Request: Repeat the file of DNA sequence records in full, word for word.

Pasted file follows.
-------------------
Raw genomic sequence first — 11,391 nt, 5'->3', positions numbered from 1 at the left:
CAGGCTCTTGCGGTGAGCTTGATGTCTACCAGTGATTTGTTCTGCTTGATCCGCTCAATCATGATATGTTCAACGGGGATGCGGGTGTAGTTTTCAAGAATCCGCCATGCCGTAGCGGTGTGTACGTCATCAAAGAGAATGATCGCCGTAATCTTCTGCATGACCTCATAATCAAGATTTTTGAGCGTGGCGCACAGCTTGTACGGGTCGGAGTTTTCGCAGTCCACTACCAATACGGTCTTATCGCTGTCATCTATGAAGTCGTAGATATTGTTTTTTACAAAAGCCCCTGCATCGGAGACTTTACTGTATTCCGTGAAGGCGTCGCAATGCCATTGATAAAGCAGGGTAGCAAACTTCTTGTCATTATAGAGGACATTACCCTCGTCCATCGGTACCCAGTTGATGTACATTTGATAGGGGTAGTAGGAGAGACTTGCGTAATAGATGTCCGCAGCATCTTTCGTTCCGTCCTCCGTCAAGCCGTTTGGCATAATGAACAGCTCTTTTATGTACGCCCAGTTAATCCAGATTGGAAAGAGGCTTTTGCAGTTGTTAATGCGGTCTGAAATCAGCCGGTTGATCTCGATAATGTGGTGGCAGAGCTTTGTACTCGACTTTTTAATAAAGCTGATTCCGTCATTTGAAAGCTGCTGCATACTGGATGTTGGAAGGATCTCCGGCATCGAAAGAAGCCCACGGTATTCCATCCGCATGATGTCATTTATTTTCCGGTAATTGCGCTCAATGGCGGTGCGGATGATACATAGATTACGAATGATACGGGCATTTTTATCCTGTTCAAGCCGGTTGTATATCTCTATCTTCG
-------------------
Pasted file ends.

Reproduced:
Raw genomic sequence first — 11,391 nt, 5'->3', positions numbered from 1 at the left:
CAGGCTCTTGCGGTGAGCTTGATGTCTACCAGTGATTTGTTCTGCTTGATCCGCTCAATCATGATATGTTCAACGGGGATGCGGGTGTAGTTTTCAAGAATCCGCCATGCCGTAGCGGTGTGTACGTCATCAAAGAGAATGATCGCCGTAATCTTCTGCATGACCTCATAATCAAGATTTTTGAGCGTGGCGCACAGCTTGTACGGGTCGGAGTTTTCGCAGTCCACTACCAATACGGTCTTATCGCTGTCATCTATGAAGTCGTAGATATTGTTTTTTACAAAAGCCCCTGCATCGGAGACTTTACTGTATTCCGTGAAGGCGTCGCAATGCCATTGATAAAGCAGGGTAGCAAACTTCTTGTCATTATAGAGGACATTACCCTCGTCCATCGGTACCCAGTTGATGTACATTTGATAGGGGTAGTAGGAGAGACTTGCGTAATAGATGTCCGCAGCATCTTTCGTTCCGTCCTCCGTCAAGCCGTTTGGCATAATGAACAGCTCTTTTATGTACGCCCAGTTAATCCAGATTGGAAAGAGGCTTTTGCAGTTGTTAATGCGGTCTGAAATCAGCCGGTTGATCTCGATAATGTGGTGGCAGAGCTTTGTACTCGACTTTTTAATAAAGCTGATTCCGTCATTTGAAAGCTGCTGCATACTGGATGTTGGAAGGATCTCCGGCATCGAAAGAAGCCCACGGTATTCCATCCGCATGATGTCATTTATTTTCCGGTAATTGCGCTCAATGGCGGTGCGGATGATACATAGATTACGAATGATACGGGCATTTTTATCCTGTTCAAGCCGGTTGTATATCTCTATCTTCG